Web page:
The grizzled asteroid miner is a stock character in science fiction. Now, a couple of recent events – one legal and the other technological – have brought asteroid mining a step closer to reality.
The legal step was taken when the Senate Commerce, Science and Transportation Committee passed a bill titled H.R. 2262—SPACE Act of 2015. The bill has a number of measures designed to facilitate commercial space development, including a provision that gives individuals or companies ownership of any material that they mine in outer space. According to one estimate, asteroid mining could ultimately develop into a trillion-dollar market.
The technological development is a new generation of gamma-ray spectroscope that appears perfectly suited for detecting veins of gold, platinum, rare earths and other valuable material hidden within the asteroids, moons and other airless objects floating around the solar system – just the type of “sensor” that will be needed by asteroid miners to sniff out these valuable materials.
The concept was developed by a team of scientists from Vanderbilt and Fisk Universities, NASA’s Jet Propulsion Laboratory and the Planetary Science Institute. It is described in the article “New ultra-bright scintillators for planetary gamma-ray spectroscopy”published Oct. 23 in the SPIE Newsroom. SPIE is the International Society for Optics and Photonics and the SPIE Newsroom highlights noteworthy scientific achievements in the area of optics and photonics.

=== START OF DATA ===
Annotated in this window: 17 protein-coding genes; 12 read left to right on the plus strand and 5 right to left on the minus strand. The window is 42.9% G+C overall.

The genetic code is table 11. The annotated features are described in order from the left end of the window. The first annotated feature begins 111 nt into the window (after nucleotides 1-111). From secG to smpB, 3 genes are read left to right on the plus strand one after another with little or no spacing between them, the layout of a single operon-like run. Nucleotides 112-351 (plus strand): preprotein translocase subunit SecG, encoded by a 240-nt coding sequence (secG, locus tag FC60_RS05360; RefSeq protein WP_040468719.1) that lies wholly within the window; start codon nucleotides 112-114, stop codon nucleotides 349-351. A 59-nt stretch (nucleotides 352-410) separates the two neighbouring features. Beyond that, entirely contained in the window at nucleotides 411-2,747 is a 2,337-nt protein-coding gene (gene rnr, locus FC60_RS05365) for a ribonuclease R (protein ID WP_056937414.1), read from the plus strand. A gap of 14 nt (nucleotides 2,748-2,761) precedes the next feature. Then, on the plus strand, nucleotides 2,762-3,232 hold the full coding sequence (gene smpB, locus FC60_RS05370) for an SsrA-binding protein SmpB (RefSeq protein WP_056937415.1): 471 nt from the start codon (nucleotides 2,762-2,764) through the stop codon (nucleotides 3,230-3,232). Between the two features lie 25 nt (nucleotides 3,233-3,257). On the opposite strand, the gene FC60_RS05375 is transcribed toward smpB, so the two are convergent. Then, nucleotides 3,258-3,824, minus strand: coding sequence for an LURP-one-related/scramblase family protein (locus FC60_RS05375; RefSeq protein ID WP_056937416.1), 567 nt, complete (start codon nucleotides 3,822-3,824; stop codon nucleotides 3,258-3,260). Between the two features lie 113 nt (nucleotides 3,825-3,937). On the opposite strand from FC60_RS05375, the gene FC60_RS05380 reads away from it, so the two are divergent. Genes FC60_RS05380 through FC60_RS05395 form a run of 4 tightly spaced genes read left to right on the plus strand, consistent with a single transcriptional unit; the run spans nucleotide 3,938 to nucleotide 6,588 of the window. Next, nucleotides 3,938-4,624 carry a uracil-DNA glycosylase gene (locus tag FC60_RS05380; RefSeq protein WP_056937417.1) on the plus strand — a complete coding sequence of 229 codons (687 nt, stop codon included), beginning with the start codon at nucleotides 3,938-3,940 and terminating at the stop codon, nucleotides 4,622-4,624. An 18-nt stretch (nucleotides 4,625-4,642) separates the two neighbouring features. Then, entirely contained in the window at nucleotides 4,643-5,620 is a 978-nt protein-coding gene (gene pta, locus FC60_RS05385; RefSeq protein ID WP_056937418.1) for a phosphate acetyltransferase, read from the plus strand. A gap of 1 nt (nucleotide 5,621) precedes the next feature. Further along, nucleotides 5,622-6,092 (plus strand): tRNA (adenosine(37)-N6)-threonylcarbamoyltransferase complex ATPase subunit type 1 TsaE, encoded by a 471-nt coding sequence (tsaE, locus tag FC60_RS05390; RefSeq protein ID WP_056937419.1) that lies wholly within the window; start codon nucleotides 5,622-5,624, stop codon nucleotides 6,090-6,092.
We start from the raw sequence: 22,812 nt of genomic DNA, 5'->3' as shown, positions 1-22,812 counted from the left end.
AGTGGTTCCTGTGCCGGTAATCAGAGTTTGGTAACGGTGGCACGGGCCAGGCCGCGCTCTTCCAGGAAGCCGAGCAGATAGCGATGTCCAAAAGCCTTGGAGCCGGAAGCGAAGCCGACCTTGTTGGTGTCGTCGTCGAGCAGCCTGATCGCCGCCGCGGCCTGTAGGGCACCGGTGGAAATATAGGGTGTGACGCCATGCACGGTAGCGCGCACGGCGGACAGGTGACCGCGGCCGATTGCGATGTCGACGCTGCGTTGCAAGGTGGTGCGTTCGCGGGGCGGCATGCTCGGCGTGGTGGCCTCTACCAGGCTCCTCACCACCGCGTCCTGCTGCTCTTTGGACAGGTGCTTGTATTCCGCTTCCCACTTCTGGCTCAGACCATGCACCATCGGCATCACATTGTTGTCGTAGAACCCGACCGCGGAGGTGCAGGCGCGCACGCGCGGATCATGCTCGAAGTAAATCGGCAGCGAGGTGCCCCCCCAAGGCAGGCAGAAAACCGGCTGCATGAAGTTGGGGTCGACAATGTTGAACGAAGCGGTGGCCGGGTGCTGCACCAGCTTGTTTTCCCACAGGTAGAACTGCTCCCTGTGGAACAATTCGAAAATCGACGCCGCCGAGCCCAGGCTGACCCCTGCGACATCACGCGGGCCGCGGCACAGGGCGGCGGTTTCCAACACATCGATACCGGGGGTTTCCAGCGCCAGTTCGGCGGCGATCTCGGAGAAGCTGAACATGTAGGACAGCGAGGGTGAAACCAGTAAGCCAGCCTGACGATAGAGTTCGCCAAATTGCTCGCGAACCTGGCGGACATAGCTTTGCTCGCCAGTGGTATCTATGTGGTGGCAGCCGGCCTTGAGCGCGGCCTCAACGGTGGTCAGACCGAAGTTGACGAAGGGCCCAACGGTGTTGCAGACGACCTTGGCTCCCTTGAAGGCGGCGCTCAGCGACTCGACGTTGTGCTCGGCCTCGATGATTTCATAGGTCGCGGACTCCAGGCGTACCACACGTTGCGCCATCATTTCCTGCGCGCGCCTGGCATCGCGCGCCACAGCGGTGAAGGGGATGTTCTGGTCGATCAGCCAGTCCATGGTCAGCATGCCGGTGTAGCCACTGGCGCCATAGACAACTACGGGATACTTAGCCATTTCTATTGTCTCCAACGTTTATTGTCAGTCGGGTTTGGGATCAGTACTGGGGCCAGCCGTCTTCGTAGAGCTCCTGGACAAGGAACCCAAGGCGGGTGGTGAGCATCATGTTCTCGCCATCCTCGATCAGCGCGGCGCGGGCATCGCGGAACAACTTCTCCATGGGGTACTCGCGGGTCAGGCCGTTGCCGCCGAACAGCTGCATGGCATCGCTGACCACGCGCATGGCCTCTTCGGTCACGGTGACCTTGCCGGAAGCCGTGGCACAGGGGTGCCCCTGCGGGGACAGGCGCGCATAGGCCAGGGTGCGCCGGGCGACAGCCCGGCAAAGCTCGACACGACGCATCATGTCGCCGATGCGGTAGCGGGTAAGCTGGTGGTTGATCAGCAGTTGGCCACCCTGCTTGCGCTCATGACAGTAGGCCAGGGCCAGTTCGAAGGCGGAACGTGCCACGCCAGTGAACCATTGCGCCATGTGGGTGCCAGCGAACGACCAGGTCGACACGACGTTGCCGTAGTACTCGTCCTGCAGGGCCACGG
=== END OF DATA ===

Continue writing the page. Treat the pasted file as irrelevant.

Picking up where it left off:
Penetrating gamma radiation identifies rock-forming elements
Planetary gamma-ray spectroscopy takes advantage of the fact that all of the objects in the solar system are continually bombarded by cosmic rays. These high-energy particles from deep space strike the exposed surfaces at relativistic velocities, smashing apart atoms in the top layers and producing a secondary shower of particles, including neutrons. The neutrons then collide repeatedly with the atoms in the material, producing gamma rays as they go. Gamma rays are a form of electromagnetic radiation like light, but they are considerably more powerful and penetrating. The decay of long-lived radioactive elements is a secondary source of gamma rays.
A gamma-ray spectroscope records the intensity and wavelengths of the gamma rays coming from a surface. This spectrum can be analyzed to determine the concentration of a number of important, rock-forming elements, including oxygen, magnesium, silicon and iron…not to mention precious metals like gold and valuable crystals like diamonds.
“Space missions to the Moon, Mars, Mercury and the asteroid Vesta among others have included low-resolution spectrometers, but it has taken months of observation time and great expense to map their elemental surface compositions from orbit,” said Professor of Astronomy Keivan Stassun, the Vanderbilt co-author. “With our proposed system it should be possible to measure sub-surface elemental abundances accurately, and to do it much more cheaply because our sensors weigh less and require less power to operate. That is good news for commercial ventures where cost, power and launch weight are all at a premium.”
Transparent crystal detects gamma rays
The key to the new instrument is a recently discovered material, europium-doped strontium iodide (SrI2). This is a transparent crystal that can act as an extremely efficient gamma-ray detector. It registers the passage of gamma rays by giving off flashes of light that can be detected and recorded.
Read more: New detector perfect for asteroid mining
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